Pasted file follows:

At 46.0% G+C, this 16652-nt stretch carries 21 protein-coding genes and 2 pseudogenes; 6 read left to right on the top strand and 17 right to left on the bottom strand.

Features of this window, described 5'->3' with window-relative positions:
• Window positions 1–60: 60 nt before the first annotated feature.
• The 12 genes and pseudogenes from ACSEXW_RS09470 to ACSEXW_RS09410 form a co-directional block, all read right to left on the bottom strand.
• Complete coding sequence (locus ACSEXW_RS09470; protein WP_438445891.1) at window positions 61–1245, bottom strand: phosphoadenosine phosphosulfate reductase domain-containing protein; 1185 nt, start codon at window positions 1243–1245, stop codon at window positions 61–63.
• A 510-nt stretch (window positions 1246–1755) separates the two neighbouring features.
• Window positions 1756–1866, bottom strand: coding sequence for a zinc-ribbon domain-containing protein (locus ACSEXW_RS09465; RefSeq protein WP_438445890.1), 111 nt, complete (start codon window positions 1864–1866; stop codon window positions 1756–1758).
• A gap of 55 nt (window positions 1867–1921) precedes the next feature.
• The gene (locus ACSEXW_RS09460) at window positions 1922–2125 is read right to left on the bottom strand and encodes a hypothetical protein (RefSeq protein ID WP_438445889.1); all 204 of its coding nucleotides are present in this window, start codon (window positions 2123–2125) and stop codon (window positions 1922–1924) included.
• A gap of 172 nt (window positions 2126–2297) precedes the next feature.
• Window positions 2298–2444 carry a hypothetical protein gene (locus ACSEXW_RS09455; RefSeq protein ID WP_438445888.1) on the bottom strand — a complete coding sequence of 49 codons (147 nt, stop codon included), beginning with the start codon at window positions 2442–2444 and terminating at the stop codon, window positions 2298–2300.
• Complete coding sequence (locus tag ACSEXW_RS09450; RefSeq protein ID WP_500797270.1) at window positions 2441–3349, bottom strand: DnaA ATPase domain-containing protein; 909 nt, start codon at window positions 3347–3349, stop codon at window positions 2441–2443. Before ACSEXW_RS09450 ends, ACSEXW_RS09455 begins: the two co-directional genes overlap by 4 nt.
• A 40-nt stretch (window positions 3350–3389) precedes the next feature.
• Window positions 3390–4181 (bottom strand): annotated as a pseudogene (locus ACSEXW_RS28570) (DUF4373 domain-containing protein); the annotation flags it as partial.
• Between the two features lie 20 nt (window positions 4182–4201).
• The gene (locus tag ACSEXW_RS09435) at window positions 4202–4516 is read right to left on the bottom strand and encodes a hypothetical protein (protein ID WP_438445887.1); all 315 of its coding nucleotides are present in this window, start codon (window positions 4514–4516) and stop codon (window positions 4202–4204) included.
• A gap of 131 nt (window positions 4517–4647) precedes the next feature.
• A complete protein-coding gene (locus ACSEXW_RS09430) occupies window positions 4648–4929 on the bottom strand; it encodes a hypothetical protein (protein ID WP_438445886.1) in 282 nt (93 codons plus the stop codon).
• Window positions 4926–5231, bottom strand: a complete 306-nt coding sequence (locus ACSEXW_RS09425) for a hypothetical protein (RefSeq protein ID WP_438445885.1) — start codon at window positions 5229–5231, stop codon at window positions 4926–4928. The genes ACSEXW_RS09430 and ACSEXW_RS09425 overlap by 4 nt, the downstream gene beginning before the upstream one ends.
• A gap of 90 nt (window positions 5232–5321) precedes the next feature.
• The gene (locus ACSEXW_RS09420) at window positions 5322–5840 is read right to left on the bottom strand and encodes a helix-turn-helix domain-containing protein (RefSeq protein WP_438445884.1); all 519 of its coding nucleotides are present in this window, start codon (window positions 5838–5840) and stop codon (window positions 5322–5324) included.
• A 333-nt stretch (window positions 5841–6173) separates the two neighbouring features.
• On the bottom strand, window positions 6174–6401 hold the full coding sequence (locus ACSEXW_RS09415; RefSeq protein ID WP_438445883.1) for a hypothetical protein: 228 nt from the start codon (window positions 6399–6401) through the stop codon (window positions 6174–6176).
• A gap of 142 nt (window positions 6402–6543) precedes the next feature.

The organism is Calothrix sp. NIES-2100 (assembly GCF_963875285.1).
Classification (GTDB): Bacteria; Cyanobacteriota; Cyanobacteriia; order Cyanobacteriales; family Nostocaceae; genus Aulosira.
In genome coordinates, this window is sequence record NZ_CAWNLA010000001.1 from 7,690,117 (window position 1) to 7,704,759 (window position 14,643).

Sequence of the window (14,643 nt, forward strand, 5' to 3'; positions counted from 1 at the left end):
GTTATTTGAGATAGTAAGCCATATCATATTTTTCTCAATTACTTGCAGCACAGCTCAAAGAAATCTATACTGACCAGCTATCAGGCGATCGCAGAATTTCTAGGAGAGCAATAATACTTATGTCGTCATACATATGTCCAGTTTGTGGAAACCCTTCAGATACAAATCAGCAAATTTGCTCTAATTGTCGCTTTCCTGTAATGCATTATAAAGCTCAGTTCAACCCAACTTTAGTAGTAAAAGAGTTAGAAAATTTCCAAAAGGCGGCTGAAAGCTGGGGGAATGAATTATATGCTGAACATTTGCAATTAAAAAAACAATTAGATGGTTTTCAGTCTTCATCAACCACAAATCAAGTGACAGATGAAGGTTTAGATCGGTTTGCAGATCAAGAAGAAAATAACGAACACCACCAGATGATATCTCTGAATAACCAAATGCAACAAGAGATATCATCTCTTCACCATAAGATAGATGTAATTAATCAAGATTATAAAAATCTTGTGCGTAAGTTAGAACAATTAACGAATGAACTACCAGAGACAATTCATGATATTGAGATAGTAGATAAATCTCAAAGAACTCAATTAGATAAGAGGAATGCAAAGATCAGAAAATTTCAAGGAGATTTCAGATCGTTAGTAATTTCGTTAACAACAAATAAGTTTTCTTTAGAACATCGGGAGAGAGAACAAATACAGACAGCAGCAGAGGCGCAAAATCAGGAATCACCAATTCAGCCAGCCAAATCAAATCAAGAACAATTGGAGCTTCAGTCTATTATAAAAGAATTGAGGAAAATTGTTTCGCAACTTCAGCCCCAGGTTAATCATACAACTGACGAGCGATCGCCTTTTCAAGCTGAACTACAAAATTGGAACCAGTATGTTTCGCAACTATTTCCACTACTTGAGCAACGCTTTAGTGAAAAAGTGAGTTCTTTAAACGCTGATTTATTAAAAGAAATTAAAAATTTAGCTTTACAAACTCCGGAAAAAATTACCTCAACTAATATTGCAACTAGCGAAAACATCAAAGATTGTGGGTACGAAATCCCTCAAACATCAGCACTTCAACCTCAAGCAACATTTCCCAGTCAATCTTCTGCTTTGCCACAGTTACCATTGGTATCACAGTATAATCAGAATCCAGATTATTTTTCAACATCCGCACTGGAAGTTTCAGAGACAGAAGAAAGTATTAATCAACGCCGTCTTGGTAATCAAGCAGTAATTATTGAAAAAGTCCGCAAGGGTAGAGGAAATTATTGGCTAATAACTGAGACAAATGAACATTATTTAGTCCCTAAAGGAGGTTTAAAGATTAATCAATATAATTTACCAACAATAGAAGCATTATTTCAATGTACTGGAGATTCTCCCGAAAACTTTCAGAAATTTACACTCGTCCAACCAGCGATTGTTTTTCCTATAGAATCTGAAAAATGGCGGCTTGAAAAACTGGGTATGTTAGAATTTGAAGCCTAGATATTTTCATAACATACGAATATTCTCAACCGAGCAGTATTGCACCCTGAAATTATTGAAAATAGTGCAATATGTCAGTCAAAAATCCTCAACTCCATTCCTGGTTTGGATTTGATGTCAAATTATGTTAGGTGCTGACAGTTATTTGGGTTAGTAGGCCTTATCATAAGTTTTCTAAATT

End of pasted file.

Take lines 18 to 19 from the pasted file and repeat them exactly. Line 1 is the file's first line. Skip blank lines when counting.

• A complete protein-coding gene (locus ACSEXW_RS09430) occupies window positions 4648–4929 on the bottom strand; it encodes a hypothetical protein (protein ID WP_438445886.1) in 282 nt (93 codons plus the stop codon).
• Window positions 4926–5231, bottom strand: a complete 306-nt coding sequence (locus ACSEXW_RS09425) for a hypothetical protein (RefSeq protein ID WP_438445885.1) — start codon at window positions 5229–5231, stop codon at window positions 4926–4928. The genes ACSEXW_RS09430 and ACSEXW_RS09425 overlap by 4 nt, the downstream gene beginning before the upstream one ends.